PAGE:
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Ducks: The Divers
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Lesser Scaups
Many ducks are referred to as diving ducks because, quite simply, they dive into the water in search of food. These divers include these Lesser Scaups, Goldeneyes, Buffleheads, Canvasbacks, mergansers and Ring-necked Ducks.
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Male Bufflehead
A male Bufflehead, Bucephala albeola, looks down in preparation for diving. The bodies of diving ducks are heavier than the dabblers which enables them to submerge quickly.
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Male Common Goldeneye
A male Common Goldeneye, Bucephala clangula, shows the technique required to dive. The legs are placed well back on the body so that the duck can dive effectively through the water. However this does not allow them to walk as well on land as dabbling ducks.
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Common Goldeneye underwater
Under water after diving down, this Common Goldeneye uses its legs to swim smoothly through the water. Its short wings are used like a rudder for steering in different directions.

The wings of diving ducks are smaller in proportion to their size and have a much faster wing beat than the dabbling ducks. With smaller wings they are unable to take off vertically and have to run rapidly across the water before taking to the air.
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Like most ducks, the males often have unusual plumage, colours and markings. Here a male Bufflehead swims by with the distinctive white spot on the back of his head which has stunning sheens or purple and green..
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The female Bufflehead bares little resemblance to the male.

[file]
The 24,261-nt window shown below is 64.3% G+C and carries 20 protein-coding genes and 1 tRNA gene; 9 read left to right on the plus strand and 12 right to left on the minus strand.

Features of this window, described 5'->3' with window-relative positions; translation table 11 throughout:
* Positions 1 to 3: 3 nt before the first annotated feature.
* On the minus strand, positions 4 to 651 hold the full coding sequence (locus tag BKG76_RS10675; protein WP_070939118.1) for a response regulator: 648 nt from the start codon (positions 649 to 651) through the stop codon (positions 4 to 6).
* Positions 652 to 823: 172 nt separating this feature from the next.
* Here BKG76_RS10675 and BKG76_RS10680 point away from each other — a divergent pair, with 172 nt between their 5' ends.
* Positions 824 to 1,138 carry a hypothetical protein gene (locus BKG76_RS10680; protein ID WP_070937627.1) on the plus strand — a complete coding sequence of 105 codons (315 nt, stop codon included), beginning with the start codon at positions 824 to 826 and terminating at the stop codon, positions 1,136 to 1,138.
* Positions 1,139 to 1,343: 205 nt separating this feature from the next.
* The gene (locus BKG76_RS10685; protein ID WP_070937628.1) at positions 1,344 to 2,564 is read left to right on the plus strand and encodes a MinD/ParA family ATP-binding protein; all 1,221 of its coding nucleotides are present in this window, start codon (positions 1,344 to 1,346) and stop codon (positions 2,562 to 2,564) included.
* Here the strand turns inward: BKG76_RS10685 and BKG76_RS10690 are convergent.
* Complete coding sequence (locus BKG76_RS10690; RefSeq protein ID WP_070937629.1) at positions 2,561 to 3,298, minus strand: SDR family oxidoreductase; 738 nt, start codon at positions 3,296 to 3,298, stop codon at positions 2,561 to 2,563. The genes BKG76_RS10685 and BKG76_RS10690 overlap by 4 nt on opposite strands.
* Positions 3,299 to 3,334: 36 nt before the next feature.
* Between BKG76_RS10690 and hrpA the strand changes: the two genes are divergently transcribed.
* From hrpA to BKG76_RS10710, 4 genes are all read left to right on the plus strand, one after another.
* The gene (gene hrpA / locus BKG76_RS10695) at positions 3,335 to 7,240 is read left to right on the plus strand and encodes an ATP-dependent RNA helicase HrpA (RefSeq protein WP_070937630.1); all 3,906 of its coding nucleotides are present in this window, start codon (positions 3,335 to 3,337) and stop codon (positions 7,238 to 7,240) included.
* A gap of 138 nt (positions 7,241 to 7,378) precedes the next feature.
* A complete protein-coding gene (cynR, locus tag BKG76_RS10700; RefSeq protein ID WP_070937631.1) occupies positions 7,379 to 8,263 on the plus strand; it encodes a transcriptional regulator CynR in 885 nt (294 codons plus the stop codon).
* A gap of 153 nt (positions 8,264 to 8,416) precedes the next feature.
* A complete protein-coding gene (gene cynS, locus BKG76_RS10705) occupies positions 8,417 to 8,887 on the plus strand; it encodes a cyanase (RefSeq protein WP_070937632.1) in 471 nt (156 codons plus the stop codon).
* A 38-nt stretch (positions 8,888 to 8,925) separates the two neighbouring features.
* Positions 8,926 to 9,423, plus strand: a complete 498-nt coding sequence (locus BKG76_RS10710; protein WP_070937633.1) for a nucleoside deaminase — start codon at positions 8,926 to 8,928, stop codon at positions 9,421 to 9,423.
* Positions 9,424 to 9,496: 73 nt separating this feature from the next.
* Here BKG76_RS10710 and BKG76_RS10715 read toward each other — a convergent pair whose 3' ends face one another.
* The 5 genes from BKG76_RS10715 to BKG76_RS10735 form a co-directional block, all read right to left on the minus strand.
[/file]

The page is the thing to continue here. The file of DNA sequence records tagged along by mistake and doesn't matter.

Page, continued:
Her colourings, however, are ideal for camouflage when nesting.
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The Bufflehead was named because of its short neck and head that is puffed out to about twice its true size. It was originally called Buffalo Head because of this characteristic. Here a male is contemplating a short diving excursion.
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The male Common Goldeneye, Bucephala clangula, has an unusual white spot beneath its golden-yellow eye.
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The female Common Goldeneye has plainer brown colours and no white facial markings but she does have the distinctive eye which gives these ducks their common name.
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Ducks have special adaptations which allow them to filter water out of the side of their bills, while keeping food in. The male Common Goldeneye on the left is seen filtering for food after a dive.
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Common Goldeneyes enjoy their own company and often gather together in great numbers creating a very pretty and busy sight.
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Female Canvasback
The Canvasback, Aythya valisineria, is named after its white back (which is more of a grayish colour in the female, shown here.) Another noticeable feature is its large, sloping bill. They like to dive deeply (up to 9 m/3 yds), so prefer the more remote, deeper parts of wetlands. This is also one of the fastest flying ducks.